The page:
Veg-rennet cheese with Artichoke Flowers

It has been talked about a lot but there is no real recipe in cheesemaking forum using vegetable coagulants. While I wouldn’t change my real calf rennet to anything, I am interested to develop a recipe that works with a vegetable coagulant agent as it involves research, reading and bit of engineering.

I have read a good research which I am linking here. Basically it will be a thermophilic cheese with higher than usual acidity with added calcium chloride for better coagulation. If anybody knows a Porteguese, Spanish or Algerian artisanal cheesemaker who uses plant coagulants, please try to get some information from them and send me a comment.

The plants that are talked about listed below though I am only going to try globe artichoke as I have only this one growing in the garden. I can also use fig sap but research linked above says a strong odour and browning happens with the cheese that is not desired. I am sure there is a way to use this properly as even Bill Mollison said it is one of the most efficient coagulant for cheesemaking.

Galium verum – Lady’s Bedstraw

Cynara cardunculus – Wild arthichoke

Cynara scolymus L. – Globe artichoke

Urtica dioica – Stinging nettle

Ficus – Fig sap

The process to prepare the artichoke flowers that I am following is entirely experimental. I collect about 10g of purple stems from the plant, dry them under shade, ground them in a clean, sterile mortar and add them to 250ml of slightly salty whey to release the enzymes. I am not sure which enzyme works here exactly. I will keep the whey solution at room temperature in a sterile jar for a day.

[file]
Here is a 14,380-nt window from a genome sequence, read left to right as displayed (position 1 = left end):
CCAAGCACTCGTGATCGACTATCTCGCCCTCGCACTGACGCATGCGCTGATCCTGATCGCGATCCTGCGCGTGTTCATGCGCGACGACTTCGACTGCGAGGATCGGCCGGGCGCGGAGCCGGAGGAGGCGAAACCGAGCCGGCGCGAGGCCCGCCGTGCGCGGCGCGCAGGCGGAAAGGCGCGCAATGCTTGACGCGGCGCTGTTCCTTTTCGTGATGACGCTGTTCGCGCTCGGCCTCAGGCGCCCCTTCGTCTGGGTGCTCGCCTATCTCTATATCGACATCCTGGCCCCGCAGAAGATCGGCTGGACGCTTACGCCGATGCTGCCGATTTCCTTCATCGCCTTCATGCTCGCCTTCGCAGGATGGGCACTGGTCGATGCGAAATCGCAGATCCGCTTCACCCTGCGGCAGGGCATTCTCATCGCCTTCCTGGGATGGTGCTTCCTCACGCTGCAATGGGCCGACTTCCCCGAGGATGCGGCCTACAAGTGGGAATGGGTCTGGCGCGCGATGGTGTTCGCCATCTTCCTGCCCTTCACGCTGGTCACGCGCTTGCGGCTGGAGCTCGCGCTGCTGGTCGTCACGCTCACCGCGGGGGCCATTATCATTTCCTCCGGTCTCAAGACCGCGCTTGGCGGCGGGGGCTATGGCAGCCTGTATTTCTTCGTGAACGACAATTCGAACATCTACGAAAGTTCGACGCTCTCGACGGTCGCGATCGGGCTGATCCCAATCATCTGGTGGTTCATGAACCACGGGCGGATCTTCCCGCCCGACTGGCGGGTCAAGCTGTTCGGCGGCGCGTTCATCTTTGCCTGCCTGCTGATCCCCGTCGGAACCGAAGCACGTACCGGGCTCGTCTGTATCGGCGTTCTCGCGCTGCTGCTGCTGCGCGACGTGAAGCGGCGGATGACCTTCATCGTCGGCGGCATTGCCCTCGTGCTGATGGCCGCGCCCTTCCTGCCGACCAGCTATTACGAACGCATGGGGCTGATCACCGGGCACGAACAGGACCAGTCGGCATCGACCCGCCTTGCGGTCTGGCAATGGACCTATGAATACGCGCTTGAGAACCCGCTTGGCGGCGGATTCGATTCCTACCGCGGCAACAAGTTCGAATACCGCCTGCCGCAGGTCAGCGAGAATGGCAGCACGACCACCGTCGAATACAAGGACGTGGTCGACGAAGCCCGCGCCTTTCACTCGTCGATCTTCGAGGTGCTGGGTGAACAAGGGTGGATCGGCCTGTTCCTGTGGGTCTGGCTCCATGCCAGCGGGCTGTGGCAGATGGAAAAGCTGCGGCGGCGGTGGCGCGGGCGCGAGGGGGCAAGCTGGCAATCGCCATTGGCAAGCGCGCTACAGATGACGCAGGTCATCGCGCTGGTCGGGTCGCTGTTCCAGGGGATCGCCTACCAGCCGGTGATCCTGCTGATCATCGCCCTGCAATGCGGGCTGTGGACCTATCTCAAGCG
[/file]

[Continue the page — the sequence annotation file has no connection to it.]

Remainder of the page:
The starter amount is slightly higher about 3% of the total milk. Artichoke coagulant works best around pH 5 but that is too high acidity. With some less activity, between 6 to 6.3 will work too. Adding about 3% percent mother starter with CaCl2 will help with the acidity and better coagulation (according to the research I linked above).

The curd may not be as strong as calf rennet curd so very gentle cutting and stirring is required. I will follow the flocculation technique to watch the coagulation, I can than determine the cutting time. Also with the 250ml artichoke rennet, if the floc happens before or after 15 minutes, I can then adjust the amount of veg-rennet.

This cheese will be a hard cheese with cooked curd till I get some shiny texture and pressed only half the weight of the curd like a Tomme style. As I am starting with a higher acidity, I need to closely watch the development during the cooking stage.

The yield is expected to be less than that off the calf rennet but I am hoping the texture and aroma will be different with this one to compensate. If I hit a sweet spot with a nice aroma and texture, I can live with that. I can always do ricotta with the remaining whey to compensate as well so it is not a complete loss.

The quality of the milk is also important. Rich milks like sheep and water buffalo works best. Prefarably raw cow’s milk also works. Goat’s milk with some losses also works but it is too delicate to work with.